Vulnerability found apps video calls for Mac

Macos Terminal Screen Security

Credit Lewis Ngugi

Apple's move will ensure Mac users are protected from the hidden web server vulnerability, but this won't impact the Zoom app's functionality.

Apple's sent out a quiet security update to Mac computer users two days after a security researcher detailed a security flaw in the web conferencing software maker Zoom's software that could remotely turn on a person's webcam. That server stays active and listens on port 19421 even if someone uninstalls Zoom. This generally involves someone sending a unique link to someone over the web, which they can click to join a meeting.

According to Leitschuh's claims earlier this week, even if Mac users uninstall the Zoom app from their system, the web server continues to persist and it can reinstall Zoom without the user's permission. Uninstalling zoom could allow the web server to remain on your device, which means that the vulnerability is still there.

If a user has ever installed the Zoom client and then uninstalled it, the Mac still has a localhost web server that will re-install the Zoom client, without requiring any user interaction besides visiting a webpage. Gray reported that Leitschuh likely nearly came close to finding a remote-code execution vulnerability affecting the local web server.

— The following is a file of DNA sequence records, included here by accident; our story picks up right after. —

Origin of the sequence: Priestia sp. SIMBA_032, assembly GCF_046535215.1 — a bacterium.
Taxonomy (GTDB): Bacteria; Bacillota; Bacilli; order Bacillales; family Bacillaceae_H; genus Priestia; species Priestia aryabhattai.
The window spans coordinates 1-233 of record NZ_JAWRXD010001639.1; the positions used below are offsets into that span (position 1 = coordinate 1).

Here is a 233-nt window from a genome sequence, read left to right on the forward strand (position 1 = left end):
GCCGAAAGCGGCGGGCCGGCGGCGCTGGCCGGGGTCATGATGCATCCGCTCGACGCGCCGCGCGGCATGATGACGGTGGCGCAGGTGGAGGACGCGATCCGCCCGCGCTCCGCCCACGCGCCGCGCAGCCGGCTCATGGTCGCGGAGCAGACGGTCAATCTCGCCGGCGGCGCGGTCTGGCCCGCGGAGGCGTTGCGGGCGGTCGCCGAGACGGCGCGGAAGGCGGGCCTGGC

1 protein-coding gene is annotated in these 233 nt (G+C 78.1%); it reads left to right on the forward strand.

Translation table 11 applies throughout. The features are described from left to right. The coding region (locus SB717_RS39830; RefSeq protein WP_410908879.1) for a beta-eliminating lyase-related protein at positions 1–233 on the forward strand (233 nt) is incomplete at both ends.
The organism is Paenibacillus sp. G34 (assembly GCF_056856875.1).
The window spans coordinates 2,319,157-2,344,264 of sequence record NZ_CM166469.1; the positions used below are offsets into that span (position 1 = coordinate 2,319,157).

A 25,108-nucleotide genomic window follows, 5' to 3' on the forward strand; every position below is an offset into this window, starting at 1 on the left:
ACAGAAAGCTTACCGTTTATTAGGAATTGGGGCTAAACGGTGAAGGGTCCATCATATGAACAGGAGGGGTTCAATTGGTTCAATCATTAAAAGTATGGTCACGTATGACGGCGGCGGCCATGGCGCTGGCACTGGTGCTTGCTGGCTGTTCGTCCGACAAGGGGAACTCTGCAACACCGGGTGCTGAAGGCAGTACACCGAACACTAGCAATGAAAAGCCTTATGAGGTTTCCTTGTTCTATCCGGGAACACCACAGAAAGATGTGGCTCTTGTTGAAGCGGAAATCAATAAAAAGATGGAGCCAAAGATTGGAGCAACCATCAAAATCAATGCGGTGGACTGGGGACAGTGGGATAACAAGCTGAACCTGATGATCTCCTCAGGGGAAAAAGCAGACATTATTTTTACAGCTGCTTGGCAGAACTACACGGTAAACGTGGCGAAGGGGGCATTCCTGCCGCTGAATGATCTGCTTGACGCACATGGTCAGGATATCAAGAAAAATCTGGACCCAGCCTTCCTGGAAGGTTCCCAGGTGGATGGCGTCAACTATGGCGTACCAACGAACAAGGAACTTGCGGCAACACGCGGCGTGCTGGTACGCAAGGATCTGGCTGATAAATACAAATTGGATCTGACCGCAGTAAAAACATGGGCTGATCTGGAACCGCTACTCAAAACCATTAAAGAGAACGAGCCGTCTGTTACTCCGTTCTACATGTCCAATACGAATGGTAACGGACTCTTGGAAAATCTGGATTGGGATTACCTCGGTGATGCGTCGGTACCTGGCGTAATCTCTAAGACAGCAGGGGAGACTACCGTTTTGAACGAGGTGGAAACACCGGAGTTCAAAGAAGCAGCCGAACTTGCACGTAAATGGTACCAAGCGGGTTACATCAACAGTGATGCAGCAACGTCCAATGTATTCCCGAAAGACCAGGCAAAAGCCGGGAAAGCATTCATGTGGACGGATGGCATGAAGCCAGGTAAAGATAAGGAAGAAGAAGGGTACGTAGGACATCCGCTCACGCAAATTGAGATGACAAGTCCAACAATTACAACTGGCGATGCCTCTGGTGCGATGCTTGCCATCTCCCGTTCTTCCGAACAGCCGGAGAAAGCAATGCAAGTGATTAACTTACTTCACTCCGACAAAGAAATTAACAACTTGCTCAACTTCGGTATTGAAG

Leitschuh wrote that Zoom had failed to heed his warnings for months and only implemented a partial fix at the last minute, while the company told ZDnet on Monday the technique was a "legitimate solution to a poor user experience" in due to changes in Safari 12 (namely, a privacy protection feature that forced users to verify they actually wanted to launch Zoom). Security best practices generally recommend public disclosure of major threats or vulnerabilities within a 90-day period, and the blog post suggested the company had not acted in a timely manner to protect its customers.

Zoom says in a statement on Wednesday that it worked with Apple to get rid of the web server from Macs. We take full ownership and we've learned a great deal. Farley told the Verge, "Our original position was that installing this [web server] process in order to enable users to join the meeting without having to do these extra clicks - we believe that was the right decision".

Leitschuh declined to participate in Zoom's private bug bounty program because its terms bounded him to not discuss the issues publicly after patching. That's not a security concern.

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